Of Blurred Religious Identities

Of Blurred Religious Identities

Rohini Mokashi Punekar

By Yoginder Sikand
Penguin India, New Delhi, 2003, pp. 270, Rs. 250.00


In the face of state instituted religious violence, the language of hate spewing across the country and the casual acceptance of this in ordinary lives, it is difficult not to stress the significance of this book, its sanity and its timeliness. While there is hardly any aspect of the political, economic, social or cultural life in India that is not stained by considerations of religion and sect, or the violence generating thereof, this is a fact that is known, sincerely bemoaned and endlessly circulated in academic circles of a certain colour; how much sympathy it receives amongst persuasions of other kinds is anybody’s guess.

Between Romanticism and Reality

The author argues that two significant aspects Elwin’s advocacy of protectionism for tribal people have contributed to the construction of an anti-modern tribal identity. First it was based on an ecological romanticism that glorified the past and held that “tribal people had been living in harmony with nature since ancient times (p xv)…. That tribal practices were ecologically friendly (p xiv) and they were of the view that “the past had been better than the present, that there had truly been a Golden age when their kings lived (p. xv).

Traversing New Terrains, Unveiling Tradition

Tribal studies in India have been dominated by the romanticization of tradition visualizing the egalitarian community institutions as a pivot that propelled grassroot democracy and regulated the relationship of the tribals with their environment. Anthropologists like Haimendorf and Verrier Elwin have also suggested that the women in these societies enjoyed true freedom and equal status in tribal societies as compared with non-tribal caste societies.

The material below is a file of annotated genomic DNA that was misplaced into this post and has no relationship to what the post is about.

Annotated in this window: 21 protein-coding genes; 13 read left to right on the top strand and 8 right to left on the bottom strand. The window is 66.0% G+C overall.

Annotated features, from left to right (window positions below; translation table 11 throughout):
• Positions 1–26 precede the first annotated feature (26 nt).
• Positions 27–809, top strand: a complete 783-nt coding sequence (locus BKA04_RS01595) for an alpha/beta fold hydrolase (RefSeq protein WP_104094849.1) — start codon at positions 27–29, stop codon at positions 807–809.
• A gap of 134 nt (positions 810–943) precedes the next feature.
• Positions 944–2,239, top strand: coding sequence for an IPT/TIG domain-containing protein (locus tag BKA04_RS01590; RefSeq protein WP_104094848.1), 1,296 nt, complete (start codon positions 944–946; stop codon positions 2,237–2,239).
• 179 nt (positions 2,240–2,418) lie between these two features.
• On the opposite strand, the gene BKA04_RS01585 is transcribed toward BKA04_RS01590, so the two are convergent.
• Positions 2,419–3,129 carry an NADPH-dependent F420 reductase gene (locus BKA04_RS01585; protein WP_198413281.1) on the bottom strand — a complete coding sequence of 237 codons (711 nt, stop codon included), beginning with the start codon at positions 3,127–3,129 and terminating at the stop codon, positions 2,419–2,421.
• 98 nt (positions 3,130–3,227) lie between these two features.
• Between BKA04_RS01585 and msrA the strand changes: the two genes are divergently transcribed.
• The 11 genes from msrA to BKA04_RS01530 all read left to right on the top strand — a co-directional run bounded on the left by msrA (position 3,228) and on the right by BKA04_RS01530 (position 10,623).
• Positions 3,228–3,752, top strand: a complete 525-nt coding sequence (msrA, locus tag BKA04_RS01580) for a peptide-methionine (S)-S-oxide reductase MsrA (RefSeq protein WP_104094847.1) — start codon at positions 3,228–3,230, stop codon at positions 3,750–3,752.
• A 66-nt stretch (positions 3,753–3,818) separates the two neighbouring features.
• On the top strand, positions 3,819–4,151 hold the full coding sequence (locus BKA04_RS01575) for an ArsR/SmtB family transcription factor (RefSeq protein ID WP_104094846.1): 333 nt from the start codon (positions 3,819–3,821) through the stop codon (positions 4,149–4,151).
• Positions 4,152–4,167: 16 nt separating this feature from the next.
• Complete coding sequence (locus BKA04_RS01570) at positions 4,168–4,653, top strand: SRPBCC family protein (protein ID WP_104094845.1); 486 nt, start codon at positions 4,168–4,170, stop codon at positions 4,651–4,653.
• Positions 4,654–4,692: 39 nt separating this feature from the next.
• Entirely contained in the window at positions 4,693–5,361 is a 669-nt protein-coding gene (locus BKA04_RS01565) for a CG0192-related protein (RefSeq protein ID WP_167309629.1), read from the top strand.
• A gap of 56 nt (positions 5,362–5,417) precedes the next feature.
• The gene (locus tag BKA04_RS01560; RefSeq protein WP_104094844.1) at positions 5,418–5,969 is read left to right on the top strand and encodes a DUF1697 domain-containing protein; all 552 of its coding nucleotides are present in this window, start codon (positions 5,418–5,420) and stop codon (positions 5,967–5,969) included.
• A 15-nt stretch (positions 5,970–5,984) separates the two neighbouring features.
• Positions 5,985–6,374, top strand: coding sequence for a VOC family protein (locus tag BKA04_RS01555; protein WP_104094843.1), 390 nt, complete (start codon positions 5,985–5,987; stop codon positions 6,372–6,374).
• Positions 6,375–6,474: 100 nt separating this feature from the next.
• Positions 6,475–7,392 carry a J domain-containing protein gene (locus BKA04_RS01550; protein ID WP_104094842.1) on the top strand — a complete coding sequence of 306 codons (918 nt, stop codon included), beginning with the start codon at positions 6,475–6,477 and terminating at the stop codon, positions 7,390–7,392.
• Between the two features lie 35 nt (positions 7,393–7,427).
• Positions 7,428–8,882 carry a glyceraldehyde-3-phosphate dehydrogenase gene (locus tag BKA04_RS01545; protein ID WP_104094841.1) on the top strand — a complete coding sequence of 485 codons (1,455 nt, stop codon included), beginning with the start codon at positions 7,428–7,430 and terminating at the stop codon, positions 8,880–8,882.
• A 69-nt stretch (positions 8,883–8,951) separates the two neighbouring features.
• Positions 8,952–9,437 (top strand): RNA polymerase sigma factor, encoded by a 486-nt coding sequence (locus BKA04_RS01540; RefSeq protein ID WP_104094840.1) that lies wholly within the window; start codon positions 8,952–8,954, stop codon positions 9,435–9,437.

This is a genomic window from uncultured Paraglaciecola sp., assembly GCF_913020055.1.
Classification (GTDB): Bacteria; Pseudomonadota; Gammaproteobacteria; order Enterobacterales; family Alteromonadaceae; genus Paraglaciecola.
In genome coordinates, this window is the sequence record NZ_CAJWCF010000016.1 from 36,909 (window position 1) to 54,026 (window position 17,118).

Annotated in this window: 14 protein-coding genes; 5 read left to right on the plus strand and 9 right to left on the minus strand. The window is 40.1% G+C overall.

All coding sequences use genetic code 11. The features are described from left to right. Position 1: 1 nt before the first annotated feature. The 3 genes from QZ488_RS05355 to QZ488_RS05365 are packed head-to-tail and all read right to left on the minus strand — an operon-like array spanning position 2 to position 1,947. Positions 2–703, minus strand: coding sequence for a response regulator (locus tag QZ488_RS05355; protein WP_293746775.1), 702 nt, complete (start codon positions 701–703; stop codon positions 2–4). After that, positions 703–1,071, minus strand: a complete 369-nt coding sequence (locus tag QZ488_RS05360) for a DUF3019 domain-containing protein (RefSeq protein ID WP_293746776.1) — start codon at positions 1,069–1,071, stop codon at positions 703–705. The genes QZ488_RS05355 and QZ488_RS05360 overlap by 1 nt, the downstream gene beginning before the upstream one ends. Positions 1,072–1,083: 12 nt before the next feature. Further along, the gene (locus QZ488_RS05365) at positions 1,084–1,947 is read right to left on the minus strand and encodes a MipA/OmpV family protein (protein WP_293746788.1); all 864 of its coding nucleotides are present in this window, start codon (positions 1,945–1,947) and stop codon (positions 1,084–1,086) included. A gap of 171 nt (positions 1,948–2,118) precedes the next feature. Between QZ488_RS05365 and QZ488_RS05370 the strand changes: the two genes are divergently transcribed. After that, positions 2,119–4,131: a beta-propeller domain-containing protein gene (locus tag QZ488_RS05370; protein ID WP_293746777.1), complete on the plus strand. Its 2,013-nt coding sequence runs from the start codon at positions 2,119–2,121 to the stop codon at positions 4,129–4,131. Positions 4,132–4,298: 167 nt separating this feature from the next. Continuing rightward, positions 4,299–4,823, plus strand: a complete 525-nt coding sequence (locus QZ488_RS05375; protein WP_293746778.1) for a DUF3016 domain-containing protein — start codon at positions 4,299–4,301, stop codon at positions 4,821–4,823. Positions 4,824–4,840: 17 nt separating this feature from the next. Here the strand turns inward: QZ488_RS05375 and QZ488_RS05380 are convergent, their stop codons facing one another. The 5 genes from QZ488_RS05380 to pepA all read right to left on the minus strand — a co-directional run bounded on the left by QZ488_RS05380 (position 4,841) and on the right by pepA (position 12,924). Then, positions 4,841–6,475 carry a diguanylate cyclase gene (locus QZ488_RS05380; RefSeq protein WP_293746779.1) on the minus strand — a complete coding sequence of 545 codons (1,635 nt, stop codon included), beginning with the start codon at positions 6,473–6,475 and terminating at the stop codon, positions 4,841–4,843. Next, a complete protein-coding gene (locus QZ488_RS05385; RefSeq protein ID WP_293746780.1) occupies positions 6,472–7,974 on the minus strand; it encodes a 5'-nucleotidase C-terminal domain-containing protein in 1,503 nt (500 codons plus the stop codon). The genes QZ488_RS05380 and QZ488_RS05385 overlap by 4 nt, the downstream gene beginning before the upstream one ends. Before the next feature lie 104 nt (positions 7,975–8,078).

Textualization of Folklore

This book is a study of the history of printing in South India focussed on the role of folklore in printed books. The author approaches the matter from a folklorist’s perspective and finds the proverbial saying “that print did not produce new books, only more old books” holds true. The history of modern folklore research tells us that textualization of Indian folklore – the orally transmitted tales, songs and other verbal expressions – was started by British collectors in India in the middle of the nineteenth century.

The City as Melting-Pot

Calcutta defies all stereotypes. It is commonly believed that the civic chaos and economic stagnation that would have killed any other city have not been able to subdue the spirit of this strange urban agglomeration. Lina Fruzzetti and Akos Ostor, the editors of this book, have been smitten like many others by this irrepressible vitality and have been coming to the city since the mid-1960s, observing and parjticipating in the moveable feast.

The Point is not to Pocket the Truth, But to Chase the Truth…

This is a big, heavy book weighing about 5 lbs., but it is not heavy reading. On the contrary, it seems designed for scatter-brained, distracted reading—rather like watching a TV Talk Show, punctuated by commercial breaks and ‘recaps’ for those ‘who have just joined us’. The breaks here consist of numerous film and shooting stills from Mrinal Sen’s films, which interrupt rather than illustrate the text. Like those commercials, however, some of the stills are independently interesting.

Agrarian Scholarship: Actors, Processes and Policies

Published as the aproceedings of an international conference, organized by the Development and Planning Department of the Government of West Bengal, this is an exciting book. The book features stalwarts in the literature on the political economy of agriculture. The 20 essays and presentations are divided into 5 sections–(1) theoretical perspectives, (2) agrarian relations, human development and neoliberal land reform, (3) Latin America-country experiences, (4) South Asia-country experiences, (5) some socialist experiences.